“What second language acquisition research and theory is most important for all teachers to understand in supporting language minority students’ linguistic (clinks in background) and academic development?”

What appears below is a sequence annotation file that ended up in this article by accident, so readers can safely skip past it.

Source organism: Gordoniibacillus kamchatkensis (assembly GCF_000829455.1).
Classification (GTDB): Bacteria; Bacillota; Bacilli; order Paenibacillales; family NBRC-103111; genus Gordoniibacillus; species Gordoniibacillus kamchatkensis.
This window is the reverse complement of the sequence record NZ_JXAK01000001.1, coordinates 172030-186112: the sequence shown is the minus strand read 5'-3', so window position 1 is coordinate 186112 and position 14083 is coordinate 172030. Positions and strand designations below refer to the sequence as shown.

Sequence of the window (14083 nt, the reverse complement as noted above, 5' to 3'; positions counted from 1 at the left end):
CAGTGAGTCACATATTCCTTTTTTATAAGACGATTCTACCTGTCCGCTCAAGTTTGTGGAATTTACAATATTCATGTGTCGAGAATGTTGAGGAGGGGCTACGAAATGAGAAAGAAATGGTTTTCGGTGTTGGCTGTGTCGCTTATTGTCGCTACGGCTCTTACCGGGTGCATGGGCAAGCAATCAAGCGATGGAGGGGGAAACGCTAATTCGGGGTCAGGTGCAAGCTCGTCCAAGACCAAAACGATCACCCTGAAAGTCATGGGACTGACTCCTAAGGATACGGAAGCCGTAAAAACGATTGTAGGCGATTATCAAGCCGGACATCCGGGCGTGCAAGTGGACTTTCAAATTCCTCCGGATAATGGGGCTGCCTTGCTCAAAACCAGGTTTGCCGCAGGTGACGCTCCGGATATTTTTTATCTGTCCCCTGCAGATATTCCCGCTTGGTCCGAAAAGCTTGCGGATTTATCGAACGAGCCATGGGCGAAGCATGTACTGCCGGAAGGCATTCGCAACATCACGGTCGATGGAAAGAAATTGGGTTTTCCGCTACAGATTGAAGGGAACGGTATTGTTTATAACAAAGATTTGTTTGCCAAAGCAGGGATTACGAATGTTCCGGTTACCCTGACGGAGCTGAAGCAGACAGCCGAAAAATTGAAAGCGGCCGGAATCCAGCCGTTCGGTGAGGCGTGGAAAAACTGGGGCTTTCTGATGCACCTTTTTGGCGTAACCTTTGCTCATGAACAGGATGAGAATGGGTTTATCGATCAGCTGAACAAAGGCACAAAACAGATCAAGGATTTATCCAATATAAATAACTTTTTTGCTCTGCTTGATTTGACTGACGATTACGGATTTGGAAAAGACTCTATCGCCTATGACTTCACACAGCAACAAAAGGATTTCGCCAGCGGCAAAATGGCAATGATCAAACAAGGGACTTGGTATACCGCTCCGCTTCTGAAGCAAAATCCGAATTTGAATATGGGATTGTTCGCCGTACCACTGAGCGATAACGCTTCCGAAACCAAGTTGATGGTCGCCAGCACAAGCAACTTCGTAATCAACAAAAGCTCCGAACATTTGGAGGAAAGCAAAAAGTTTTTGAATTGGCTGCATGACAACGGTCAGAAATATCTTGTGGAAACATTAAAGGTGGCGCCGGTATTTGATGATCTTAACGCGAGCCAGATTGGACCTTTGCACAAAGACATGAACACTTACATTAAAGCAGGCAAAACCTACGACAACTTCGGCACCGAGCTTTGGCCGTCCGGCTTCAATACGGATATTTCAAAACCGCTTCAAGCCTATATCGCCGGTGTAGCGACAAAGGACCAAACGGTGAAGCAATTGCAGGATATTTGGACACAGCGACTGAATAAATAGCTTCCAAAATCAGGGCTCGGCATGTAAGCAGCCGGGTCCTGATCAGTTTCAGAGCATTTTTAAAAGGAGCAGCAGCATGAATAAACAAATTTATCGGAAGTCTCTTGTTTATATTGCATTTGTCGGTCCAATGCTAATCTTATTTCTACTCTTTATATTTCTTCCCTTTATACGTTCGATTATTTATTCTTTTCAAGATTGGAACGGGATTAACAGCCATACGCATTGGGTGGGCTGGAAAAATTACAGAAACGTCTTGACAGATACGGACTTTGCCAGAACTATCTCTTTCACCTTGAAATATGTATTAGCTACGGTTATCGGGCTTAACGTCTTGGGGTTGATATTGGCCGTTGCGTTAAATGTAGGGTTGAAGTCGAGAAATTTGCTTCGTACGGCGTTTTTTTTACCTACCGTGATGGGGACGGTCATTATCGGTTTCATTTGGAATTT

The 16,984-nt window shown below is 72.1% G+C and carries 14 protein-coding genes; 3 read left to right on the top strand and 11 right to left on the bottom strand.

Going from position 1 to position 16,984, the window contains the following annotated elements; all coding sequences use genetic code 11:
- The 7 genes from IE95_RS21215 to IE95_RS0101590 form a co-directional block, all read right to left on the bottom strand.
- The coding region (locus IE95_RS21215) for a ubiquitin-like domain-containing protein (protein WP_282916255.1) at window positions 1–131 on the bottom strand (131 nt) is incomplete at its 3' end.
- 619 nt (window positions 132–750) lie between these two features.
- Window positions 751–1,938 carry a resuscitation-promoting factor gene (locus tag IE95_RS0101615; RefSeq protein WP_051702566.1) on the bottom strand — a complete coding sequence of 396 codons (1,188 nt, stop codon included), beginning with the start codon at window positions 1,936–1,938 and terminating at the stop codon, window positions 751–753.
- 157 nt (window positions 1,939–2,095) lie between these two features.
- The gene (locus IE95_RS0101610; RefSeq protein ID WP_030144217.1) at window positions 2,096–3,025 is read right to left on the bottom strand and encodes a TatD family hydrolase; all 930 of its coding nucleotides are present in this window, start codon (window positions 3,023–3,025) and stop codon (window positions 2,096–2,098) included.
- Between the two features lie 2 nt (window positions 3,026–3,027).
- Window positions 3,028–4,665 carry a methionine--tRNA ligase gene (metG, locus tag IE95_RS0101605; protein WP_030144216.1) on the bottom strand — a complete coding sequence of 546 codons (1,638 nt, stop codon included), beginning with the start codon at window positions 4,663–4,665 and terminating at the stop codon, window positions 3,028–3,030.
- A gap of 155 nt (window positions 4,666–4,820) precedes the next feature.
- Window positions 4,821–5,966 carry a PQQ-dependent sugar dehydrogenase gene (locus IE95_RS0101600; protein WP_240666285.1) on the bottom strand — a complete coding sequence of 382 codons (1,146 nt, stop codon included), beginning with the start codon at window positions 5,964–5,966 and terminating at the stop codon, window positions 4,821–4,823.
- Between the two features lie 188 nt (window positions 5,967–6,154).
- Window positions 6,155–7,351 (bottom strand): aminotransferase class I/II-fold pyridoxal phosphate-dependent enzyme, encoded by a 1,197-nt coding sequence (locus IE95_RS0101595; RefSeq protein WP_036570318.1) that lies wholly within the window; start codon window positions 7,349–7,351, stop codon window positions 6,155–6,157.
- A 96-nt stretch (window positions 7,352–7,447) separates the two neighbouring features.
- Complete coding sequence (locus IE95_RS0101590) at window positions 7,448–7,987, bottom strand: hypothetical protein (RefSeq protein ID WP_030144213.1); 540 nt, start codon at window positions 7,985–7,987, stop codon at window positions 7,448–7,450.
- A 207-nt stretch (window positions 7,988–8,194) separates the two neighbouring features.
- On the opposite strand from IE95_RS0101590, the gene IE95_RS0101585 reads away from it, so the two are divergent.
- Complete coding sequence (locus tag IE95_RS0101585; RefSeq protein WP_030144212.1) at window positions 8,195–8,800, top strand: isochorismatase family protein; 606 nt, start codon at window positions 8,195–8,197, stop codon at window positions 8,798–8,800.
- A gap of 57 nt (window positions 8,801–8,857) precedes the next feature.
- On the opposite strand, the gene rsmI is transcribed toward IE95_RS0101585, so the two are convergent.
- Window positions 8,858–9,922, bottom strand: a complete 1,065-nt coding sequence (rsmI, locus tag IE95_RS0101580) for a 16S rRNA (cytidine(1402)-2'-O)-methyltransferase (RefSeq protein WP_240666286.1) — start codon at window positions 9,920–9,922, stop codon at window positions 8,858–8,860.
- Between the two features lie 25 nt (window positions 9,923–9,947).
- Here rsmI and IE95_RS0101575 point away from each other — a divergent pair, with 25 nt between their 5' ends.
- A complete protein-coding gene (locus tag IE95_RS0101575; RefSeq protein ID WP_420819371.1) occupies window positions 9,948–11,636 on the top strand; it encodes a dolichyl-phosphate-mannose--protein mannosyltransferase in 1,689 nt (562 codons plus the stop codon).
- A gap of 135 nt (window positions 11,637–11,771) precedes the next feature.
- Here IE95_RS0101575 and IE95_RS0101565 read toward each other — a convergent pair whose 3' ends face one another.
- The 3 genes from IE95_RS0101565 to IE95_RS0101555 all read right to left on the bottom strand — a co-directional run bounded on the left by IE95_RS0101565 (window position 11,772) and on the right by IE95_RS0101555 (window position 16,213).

“(Clears throat) You know I think that uh one of the most important conceptual frameworks regarding um (pause) uh..um trying to grasp a global understanding of the second language ac..acquisition process are are models that uh alert the teacher to the fact that there are societal variables that can intervene in the second language acquisition process. Societal variables like uh language policies. Uh like um proposition 227 in California, proposition 203 in Arizona and I’m sure more propositions like them that are gonna be popping up around the country if Ron Unns has his way. Um (pause) so there are clearly societal factors that influence second language acquisition. And then at another level we have operating uh individual student factors. They come to us at different ages, they come to us from all different parts of the globe, uh they come to us with different levels of motivation, different attitudes, different aptitudes, different learning styles. Uh there are a whole host of individual factors that again enter into this equation of second language acquisition. And so the teacher needs to be aware that there will be societal forces at play sometimes beyond their control most often beyond their control. There will be individual factors involved and then there will also be uh (pause) th..th..there there’s also the dimension of the the the learning environments themselves in which second language acquisition takes place. And and basically there are there are two. Uh there’s the formal learning context and there’s the informal learning context. The formal having to do with the affects and the factors that are at work during the second language acquisition process uh within the school and within the program and within the classroom right down to the level of uh the student sitting at a table or at his or her desk and his or her relationship to the other students in the classroom. How the classroom is organized, um w..is translation used, how often is how often are the two languages used and for what purposes? So my my my main point is that teachers need to understand that in terms of a theory of second language acquisition that i..it’s it’s it’s quite it’s quite complex. It isn’t like um i..it it it it’s at the individual level it’s at the classroom level. There are factors at each of those levels. At the school, at the community, at the family, at and then at the societal level and they’re all they’re all working uh and exerting their their force uh and that’s why it makes it so very difficult to predict how long it’ll take a child to acquire academic English because th..there are simply so many variables at play.”